The circadian clock controls rhythms responsible for regulating bodily functions, e.g., appropriate eating times. When this clock becomes disrupted due to factors such as irregular daily eating patterns or weekly schedules, it instead promotes lipid dysregulation, oxidative stress, and inflammation. Animal models have demonstrated that metabolic health is determined by what and, importantly, when we eat. A dysregulated circadian clock influenced by disrupted diet timings have been shown to influence hepatic fat accumulation.
All these features, from lipid dysregulation to steatosis, are characteristic of nonalcoholic fatty liver disease (NAFLD) and nonalcoholic steatohepatitis (NASH), its progressive form.
Despite this, current management of NAFLD focuses solely on dietary intake and physical activity without considering behavioural and dietary approaches to regulating patients’ circadian biological rhythms.
The aim of this review is to highlight the impact of circadian rhythms and sleep patterns on the pathogenesis of NAFLD. It also assesses dietary approaches to realign lifestyle habits with the circadian clock (e.g., chrononutrition) and its value in the management of NAFLD.
The central circadian clock resides in the suprachiasmatic nuclei (SCN), which synchronises with the liver peripheral clock to regulate hepatic metabolism. Disruptions in this synchronisation or the absence of a functional hepatic circadian clock increases susceptibility to metabolic abnormalities, including insulin resistance and increased adiposity. Both metabolic disturbances possess a direct association with NAFLD and fibrosis, which leads to NASH.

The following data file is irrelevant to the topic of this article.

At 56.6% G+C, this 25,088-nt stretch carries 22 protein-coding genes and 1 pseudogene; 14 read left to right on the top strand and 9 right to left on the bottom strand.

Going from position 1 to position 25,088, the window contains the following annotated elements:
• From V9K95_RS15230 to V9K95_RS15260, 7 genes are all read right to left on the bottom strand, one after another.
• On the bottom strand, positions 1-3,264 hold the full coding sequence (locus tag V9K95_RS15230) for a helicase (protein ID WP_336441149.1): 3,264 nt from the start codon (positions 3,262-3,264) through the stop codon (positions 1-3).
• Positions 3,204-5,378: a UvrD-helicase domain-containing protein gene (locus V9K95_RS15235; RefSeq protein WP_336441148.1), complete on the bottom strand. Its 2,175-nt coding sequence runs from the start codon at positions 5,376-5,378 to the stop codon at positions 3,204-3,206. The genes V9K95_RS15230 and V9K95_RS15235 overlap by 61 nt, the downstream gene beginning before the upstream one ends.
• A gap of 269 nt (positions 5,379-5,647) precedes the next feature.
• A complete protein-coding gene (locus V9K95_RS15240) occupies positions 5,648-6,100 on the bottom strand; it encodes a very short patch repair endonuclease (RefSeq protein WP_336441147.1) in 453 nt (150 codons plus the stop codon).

Along with regulating important hepatic processes, the SCN also creates activity (day-time) and resting (night-time) phases, which may be disrupted by artificial lights. Studies into workers continuously exposed to night shifts underscore an association between shift work and higher NAFLD prevalence.
Studies into the association between sleep disturbance and NAFLD progression yield inconclusive results. It is known that patients with NAFLD and cirrhotic patients possess poor sleep quality with delayed sleep onset. While some studies conclude that short sleep durations are protective against NAFLD onset, several recent articles suggest that individuals with sleep durations of less than 6 hours possess a small, significant increase in the risk of developing NAFLD.
Approaches to amend circadian clocks include chrononutrition, which advocates for regular eating behaviours and the absence of late-night eating. Strategies combining chrononutrition with healthy sleep patterns according to biological clocks may thus be pivotal to combatting NAFLD. Future research should develop effective feeding and sleeping strategies for the management of NAFLD patients.